A rise in positive COVID-19 cases within Sunflower County and Indianola has prompted city officials to implement a rule requiring all city workers to wear face coverings while on the job.
At Monday night's Board of Aldermen meeting, Mayor Steve Rosenthal said the number of persons who tested positive for the coronavirus has jumped up.
He stated that he had planned to open up city-owned rental facilities like the Scout Hut and the Bethune Center for events, but in light of the rise in positive cases he was not going to recommend it.
"Last weekend we had 11 positive cases in Indianola, but as of this past Thursday we've had close to 20 additional positives and those who were tested on Thursday and Friday of this past week, those numbers won't come out until tomorrow, (Tuesday) so we're in the middle of a pretty good upswing in positive cases," Rosenthal said.
The issue came up during a review of the city's current emergency proclamation. "If it were up to me I would require everybody to wear masks, but I don't think we could get everybody to do that," Rosenthal said.
Piggybacking off of Rosenthal's statement, Alderman Marvin Elder said, "One thing we can enforce and we can set a perfect example with city employees all wearing their masks and also adhering to the social distancing because if people see city employees with their masks on, they'll be more prone to start wearing masks too because they would ask the question, 'why is the city employee wearing the mask' we're trying to protect you from us and you from them and vice versa."
Alderman Gary Fratesi submitted that since Rosenthal is in charge of day-to-day operation he could just mandate the employees to wear masks. However, Rosenthal stated that he would rather have a board consensus. “Because for some reason the employees have kind of been told that they don't have to listen to me,” Rosenthal stated.
City Parks and Recreation Director Carolyn O'Neal addressed Rosenthal's statement. “I don't think the employees are not (adhering) to what you are saying, it is that you are looking over the department heads," she said.
O'Neal suggested that Rosenthal should go through the department heads and allow them to inform the workers to facilitate a better understanding. "Well, I will say that a policy is in place, as of tonight that all department heads will require their employees to wear masks," announced Rosenthal.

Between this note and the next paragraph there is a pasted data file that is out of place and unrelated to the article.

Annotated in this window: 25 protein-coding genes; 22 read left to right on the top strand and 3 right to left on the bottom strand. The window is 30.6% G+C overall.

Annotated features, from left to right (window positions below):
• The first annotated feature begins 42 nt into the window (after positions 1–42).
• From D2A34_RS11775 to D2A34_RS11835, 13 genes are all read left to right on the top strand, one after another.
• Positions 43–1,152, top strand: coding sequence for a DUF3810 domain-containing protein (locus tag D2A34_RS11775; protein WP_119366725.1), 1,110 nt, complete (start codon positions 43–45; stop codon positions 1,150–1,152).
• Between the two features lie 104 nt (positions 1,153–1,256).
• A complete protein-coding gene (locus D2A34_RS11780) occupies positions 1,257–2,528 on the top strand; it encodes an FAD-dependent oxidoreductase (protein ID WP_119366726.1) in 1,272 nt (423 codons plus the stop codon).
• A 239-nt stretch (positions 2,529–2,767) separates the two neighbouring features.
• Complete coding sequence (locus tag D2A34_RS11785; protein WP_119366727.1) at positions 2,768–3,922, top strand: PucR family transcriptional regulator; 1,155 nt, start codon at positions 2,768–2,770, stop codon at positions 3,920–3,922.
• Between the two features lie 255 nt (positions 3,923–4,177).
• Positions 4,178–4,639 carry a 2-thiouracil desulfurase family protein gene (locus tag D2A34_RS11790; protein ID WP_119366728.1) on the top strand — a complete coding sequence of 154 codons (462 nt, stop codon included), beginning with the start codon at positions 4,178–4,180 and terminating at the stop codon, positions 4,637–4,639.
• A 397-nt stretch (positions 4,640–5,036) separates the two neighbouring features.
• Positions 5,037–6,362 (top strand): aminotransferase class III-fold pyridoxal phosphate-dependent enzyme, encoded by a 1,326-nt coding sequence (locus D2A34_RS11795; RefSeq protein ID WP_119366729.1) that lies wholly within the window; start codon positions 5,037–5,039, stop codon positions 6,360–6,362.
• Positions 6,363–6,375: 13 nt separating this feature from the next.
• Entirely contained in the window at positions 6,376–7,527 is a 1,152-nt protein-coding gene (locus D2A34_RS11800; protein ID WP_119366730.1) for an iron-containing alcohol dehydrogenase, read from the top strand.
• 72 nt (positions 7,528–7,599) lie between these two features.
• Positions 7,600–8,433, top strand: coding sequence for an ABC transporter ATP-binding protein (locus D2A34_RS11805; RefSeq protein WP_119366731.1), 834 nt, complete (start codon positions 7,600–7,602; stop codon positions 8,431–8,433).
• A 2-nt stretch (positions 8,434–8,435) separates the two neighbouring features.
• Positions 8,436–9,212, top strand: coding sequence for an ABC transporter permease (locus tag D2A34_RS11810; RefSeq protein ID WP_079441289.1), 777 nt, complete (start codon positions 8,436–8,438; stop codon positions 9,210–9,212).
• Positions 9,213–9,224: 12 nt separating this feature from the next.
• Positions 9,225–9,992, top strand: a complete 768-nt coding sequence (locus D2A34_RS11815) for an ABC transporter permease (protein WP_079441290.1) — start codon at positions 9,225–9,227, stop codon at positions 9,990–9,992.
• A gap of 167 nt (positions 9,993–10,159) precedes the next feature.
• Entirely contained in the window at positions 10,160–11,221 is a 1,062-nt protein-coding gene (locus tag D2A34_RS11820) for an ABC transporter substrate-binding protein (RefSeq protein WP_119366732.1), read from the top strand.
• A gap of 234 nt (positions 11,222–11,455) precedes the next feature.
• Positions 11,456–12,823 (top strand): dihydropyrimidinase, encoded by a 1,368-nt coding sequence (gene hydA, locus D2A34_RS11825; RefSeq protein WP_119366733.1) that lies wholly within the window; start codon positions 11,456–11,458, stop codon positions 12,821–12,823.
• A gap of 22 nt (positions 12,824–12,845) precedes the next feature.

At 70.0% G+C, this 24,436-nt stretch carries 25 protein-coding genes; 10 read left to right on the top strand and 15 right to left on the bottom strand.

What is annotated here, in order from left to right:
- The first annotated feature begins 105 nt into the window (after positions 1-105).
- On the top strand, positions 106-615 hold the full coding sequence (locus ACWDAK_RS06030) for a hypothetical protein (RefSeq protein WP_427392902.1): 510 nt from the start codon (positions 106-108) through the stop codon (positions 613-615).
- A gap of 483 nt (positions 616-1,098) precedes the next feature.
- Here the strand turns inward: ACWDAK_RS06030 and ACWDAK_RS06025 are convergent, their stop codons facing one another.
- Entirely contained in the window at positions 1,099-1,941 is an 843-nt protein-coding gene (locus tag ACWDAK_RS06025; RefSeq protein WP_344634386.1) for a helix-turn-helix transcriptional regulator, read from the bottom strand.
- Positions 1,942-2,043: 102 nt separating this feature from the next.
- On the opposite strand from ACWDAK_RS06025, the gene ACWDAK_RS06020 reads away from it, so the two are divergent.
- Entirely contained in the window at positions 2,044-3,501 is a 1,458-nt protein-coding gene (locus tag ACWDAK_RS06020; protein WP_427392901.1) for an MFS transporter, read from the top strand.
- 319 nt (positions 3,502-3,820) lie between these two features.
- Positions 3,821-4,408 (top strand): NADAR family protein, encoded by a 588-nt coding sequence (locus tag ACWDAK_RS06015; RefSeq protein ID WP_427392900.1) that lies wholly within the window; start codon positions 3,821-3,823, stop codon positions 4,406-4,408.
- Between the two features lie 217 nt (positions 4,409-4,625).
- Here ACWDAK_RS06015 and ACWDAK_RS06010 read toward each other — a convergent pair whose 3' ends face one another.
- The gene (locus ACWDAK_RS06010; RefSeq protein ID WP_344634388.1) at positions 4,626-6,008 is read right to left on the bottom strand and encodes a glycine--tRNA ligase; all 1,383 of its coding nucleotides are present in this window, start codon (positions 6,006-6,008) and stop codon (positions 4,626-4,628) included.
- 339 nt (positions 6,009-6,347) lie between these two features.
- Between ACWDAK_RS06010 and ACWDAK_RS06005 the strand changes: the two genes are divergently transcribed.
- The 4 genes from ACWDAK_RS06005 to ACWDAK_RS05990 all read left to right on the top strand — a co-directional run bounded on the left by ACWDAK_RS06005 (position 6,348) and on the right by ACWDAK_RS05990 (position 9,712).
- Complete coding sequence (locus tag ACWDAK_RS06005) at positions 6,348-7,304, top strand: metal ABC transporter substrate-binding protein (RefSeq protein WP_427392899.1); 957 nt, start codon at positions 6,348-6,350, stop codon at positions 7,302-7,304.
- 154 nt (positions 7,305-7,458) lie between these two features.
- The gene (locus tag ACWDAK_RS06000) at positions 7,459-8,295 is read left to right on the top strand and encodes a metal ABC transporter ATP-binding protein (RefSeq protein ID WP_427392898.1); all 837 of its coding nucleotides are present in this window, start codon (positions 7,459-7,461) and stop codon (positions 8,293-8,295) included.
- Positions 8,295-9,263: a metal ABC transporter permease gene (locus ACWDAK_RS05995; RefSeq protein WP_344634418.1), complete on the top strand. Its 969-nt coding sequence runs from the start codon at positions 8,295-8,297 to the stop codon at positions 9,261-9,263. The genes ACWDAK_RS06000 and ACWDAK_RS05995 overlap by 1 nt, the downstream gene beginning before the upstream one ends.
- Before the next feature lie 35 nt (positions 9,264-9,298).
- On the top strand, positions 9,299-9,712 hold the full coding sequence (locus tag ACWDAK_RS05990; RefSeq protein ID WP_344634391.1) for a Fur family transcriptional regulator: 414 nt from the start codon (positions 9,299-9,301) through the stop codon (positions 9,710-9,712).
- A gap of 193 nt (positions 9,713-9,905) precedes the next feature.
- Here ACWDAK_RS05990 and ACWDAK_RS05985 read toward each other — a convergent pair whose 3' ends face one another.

The aldermen agreed and unanimously accepted the mayor’s proposal. Elder said the city needs to set the example and it wouldn't hurt the employees to have the masks on. A short discussion ensued regarding who would provide the masks and although several options were presented there was no mention of a definitive source.
The city lawmakers also reviewed the provisions of Indianola's emergency declaration. Attorney Kim Merchant reminded them that the proclamation must be reviewed at each meeting and the members decided they would continue with their previous order with only a couple of minor changes.
One change was made based on one of Gov. Tate Reeves’ recent proclamations that allows gyms/fitness centers to increase their capacity to 50 percent. Another modification was one based on a suggestion by Alderman Sam Brock, who asserted that a constituency of citizens are concerned about social gatherings involving young people who seem to be oblivious to the dangers of COVID-19.
Based on his declaration, the aldermen altered the restrictions on gatherings, whether inside or outside to no more than 50 people, even if social distancing is possible. Alderman Ruben Woods disagreed and said the restriction should stay the same as before, which was 100 people outdoors and 50 people indoors when social distancing is possible. He said it should be based on social distancing.
Reflecting back on a previous objection from Elder regarding the wording on the agenda, Fratesi contended that they couldn't vote on the emergency declaration because the agenda read "approval to review."
That prompted a response from Merchant. "Y'all playing semantics, but let me clarify for you. First of all, the law requires us to not only review, but to vote on whether we want to modify, to keep it or to rescind the proclamation al together at every meeting and so we're going to follow the law on that.”
Merchant continued. “Number two, I know y'all playing this game back and forth, so let me just weigh in on that, if it's on the agenda to discuss you can take action and make a motion to do so."
Fratesi then said she should have spoken up earlier and Merchant responded, "Nobody asked me and I'm not going to speak up unless somebody asks me, but on this point we're going to follow the law.”
Fratesi made the motion and it passed 4-1.
In addition to the changes, some things remained unchanged. The 12 a.m. to 5 a.m. curfew is still in effect and the limitations on restaurants and gas stations remain in effect.
In other business,
The aldermen accepted the letter that was submitted to the Secretary of State for approval. The document gives the okay for the Sunflower County Tax Assessor/Collector to collect property taxes for the city of Indianola.
Additionally, the city lawmakers also approved the signing of a contract with Gardner Engineering for the Mississippi Department of Transportation's proposed street project, which according to Ron Cassada will provide a $1 million pot of money to work on 10 city streets.
They also approved a memorandum of understanding with Delta Health Alliance for a two-year extension on Indianola Promise Community's programs. According to Rosenthal, the city's only obligation is a $5,000 in kind agreement to maintain city parks. “Which is something we will do whether we sign with them or not,” Rosenthal said.